"You start doing life together, and you see the beautiful things that make them unique and are part of their story," Kendra says. "They become part of your family."
How it works: Donors contribute cash or assets, such as highly appreciated stock, to fund a DAF and can immediately qualify for a charitable tax deduction for the full value of that contribution. On top of that, no capital gains tax is owed on appreciated stock and asset donations. The contribution can then be invested tax-free in low-cost funds and other investments—until they’re ready for the DAF sponsoring charity to grant them to the organizations of their choice. The DAF essentially creates a ready reserve of funds that can be deployed when they are most needed. Last year, as donors responded to new needs during the pandemic for example, annual grants at Fidelity Charitable soared to $9.1 billion, a 24% increase.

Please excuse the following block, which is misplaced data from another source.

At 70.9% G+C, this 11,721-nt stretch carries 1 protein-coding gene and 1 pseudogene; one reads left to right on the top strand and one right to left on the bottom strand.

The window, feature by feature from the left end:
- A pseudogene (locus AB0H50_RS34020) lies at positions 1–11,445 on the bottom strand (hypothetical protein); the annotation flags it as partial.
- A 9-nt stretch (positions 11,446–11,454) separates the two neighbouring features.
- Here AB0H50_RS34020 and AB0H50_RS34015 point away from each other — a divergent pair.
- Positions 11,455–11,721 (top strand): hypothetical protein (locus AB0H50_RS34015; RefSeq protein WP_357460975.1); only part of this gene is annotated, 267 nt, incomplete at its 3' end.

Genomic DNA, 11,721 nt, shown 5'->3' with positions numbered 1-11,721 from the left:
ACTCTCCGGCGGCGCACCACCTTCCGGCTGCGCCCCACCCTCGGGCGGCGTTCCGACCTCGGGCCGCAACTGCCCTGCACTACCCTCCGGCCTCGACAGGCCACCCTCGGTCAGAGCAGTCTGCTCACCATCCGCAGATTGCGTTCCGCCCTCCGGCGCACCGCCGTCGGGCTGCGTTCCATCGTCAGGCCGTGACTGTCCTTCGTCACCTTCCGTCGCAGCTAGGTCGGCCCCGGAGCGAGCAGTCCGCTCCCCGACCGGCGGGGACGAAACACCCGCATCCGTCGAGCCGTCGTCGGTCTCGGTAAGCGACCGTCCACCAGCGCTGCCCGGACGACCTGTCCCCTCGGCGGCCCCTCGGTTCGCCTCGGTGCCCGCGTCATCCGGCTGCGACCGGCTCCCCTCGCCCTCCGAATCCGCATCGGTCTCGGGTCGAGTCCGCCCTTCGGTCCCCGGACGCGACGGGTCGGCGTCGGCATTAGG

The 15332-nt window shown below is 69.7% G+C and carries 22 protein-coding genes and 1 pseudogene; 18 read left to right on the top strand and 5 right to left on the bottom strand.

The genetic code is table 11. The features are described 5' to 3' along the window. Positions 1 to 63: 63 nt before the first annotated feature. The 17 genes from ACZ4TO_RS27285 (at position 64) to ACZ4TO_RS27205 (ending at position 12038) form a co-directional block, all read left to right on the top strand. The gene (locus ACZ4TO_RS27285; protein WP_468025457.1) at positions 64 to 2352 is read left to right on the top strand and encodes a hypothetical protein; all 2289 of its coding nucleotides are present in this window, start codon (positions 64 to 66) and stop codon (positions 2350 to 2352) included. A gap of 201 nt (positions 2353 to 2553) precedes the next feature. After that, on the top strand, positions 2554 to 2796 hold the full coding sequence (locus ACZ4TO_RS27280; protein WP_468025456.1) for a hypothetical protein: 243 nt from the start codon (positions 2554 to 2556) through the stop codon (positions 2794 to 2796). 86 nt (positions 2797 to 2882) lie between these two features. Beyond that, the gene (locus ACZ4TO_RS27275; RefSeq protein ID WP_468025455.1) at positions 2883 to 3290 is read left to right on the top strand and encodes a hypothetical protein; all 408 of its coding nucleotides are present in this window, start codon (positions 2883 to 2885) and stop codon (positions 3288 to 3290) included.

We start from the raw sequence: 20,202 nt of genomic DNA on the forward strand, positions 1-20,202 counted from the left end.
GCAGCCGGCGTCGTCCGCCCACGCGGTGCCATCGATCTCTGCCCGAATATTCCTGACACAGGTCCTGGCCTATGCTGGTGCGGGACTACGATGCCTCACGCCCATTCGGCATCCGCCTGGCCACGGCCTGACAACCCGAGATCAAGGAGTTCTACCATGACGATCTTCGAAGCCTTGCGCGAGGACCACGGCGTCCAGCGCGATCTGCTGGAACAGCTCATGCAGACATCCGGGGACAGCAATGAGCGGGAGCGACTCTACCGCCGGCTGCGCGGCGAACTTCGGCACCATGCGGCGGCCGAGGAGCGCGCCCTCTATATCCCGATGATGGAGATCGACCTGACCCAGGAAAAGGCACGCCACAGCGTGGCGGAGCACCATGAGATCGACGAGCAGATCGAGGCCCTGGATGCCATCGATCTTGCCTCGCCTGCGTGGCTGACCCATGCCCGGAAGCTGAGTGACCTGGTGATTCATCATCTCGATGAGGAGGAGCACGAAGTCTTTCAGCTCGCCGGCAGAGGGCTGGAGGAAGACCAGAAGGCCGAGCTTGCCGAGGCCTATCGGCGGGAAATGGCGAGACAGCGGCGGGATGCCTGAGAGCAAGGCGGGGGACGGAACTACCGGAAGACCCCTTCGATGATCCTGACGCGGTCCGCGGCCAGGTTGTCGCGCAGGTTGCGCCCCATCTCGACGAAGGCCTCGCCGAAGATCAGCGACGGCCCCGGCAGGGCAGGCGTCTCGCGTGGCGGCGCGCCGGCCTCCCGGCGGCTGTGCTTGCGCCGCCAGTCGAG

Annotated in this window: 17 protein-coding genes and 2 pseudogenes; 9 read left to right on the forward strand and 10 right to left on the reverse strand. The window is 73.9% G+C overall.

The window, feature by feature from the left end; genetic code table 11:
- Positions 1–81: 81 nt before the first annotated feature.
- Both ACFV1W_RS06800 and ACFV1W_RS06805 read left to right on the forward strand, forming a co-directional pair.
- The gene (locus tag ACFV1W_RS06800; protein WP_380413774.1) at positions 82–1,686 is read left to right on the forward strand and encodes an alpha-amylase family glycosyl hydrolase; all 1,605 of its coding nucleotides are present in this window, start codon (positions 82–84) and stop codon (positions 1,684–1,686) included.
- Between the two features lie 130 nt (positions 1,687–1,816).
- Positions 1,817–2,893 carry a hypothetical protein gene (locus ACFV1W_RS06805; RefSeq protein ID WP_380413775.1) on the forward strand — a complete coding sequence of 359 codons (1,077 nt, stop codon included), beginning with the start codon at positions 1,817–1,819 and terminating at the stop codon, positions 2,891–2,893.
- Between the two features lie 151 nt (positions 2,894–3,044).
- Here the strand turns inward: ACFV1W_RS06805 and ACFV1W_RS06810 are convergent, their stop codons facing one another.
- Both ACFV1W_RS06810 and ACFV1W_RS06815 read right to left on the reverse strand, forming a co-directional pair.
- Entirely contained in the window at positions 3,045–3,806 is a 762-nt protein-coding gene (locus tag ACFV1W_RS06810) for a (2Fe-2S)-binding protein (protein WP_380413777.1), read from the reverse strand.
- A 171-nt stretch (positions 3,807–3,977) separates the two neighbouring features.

Beyond providing valuable—and fruitful—tax benefits, a DAF also offers flexibility and ease, says Steve Lockshin, principal of AdvicePeriod, a financial advisory firm in Los Angeles.
“It’s just the overall simplicity and organization that so many people are looking for in their philanthropic giving,” says Lockshin, who is also a Fidelity Charitable donor. “I can easily recommend grants to charity from my DAF anytime I’m online, whenever and wherever I find the need. I can see how much I’ve given for the year so far. It offers great record-keeping features.”
Peter Amico agrees: “It’s very nice to not have to keep track of all of our giving to different organizations and to be able to easily see where we have given—and how much.”
The Amicos are continuing to work closely with Embrace Families to find new ways to expand and financially support TeenEmbrace.